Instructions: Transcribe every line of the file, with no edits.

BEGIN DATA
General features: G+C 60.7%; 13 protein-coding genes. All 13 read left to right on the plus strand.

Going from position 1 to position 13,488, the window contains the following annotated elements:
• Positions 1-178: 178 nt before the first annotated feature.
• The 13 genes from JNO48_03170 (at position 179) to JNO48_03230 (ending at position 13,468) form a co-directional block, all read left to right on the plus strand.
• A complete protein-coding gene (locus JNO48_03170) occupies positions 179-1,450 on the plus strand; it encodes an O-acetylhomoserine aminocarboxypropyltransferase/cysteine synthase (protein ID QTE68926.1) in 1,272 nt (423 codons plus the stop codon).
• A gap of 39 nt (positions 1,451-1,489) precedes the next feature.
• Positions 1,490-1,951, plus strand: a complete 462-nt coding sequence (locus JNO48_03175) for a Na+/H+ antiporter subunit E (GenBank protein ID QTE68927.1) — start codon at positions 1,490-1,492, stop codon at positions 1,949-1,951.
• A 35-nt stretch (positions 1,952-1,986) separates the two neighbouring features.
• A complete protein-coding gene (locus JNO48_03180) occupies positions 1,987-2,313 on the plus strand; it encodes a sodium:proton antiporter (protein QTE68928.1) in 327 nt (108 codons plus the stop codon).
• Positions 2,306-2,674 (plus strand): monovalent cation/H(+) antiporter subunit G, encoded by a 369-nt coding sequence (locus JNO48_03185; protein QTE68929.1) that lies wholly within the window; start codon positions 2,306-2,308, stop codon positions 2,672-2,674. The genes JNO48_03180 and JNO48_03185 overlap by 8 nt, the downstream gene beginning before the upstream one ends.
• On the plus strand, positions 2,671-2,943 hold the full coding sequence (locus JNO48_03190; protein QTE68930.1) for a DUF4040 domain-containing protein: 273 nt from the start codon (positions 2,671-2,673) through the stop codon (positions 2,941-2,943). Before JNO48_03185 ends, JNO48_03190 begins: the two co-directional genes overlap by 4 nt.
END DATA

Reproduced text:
General features: G+C 60.7%; 13 protein-coding genes. All 13 read left to right on the plus strand.

Going from position 1 to position 13,488, the window contains the following annotated elements:
• Positions 1-178: 178 nt before the first annotated feature.
• The 13 genes from JNO48_03170 (at position 179) to JNO48_03230 (ending at position 13,468) form a co-directional block, all read left to right on the plus strand.
• A complete protein-coding gene (locus JNO48_03170) occupies positions 179-1,450 on the plus strand; it encodes an O-acetylhomoserine aminocarboxypropyltransferase/cysteine synthase (protein ID QTE68926.1) in 1,272 nt (423 codons plus the stop codon).
• A gap of 39 nt (positions 1,451-1,489) precedes the next feature.
• Positions 1,490-1,951, plus strand: a complete 462-nt coding sequence (locus JNO48_03175) for a Na+/H+ antiporter subunit E (GenBank protein ID QTE68927.1) — start codon at positions 1,490-1,492, stop codon at positions 1,949-1,951.
• A 35-nt stretch (positions 1,952-1,986) separates the two neighbouring features.
• A complete protein-coding gene (locus JNO48_03180) occupies positions 1,987-2,313 on the plus strand; it encodes a sodium:proton antiporter (protein QTE68928.1) in 327 nt (108 codons plus the stop codon).
• Positions 2,306-2,674 (plus strand): monovalent cation/H(+) antiporter subunit G, encoded by a 369-nt coding sequence (locus JNO48_03185; protein QTE68929.1) that lies wholly within the window; start codon positions 2,306-2,308, stop codon positions 2,672-2,674. The genes JNO48_03180 and JNO48_03185 overlap by 8 nt, the downstream gene beginning before the upstream one ends.
• On the plus strand, positions 2,671-2,943 hold the full coding sequence (locus JNO48_03190; protein QTE68930.1) for a DUF4040 domain-containing protein: 273 nt from the start codon (positions 2,671-2,673) through the stop codon (positions 2,941-2,943). Before JNO48_03185 ends, JNO48_03190 begins: the two co-directional genes overlap by 4 nt.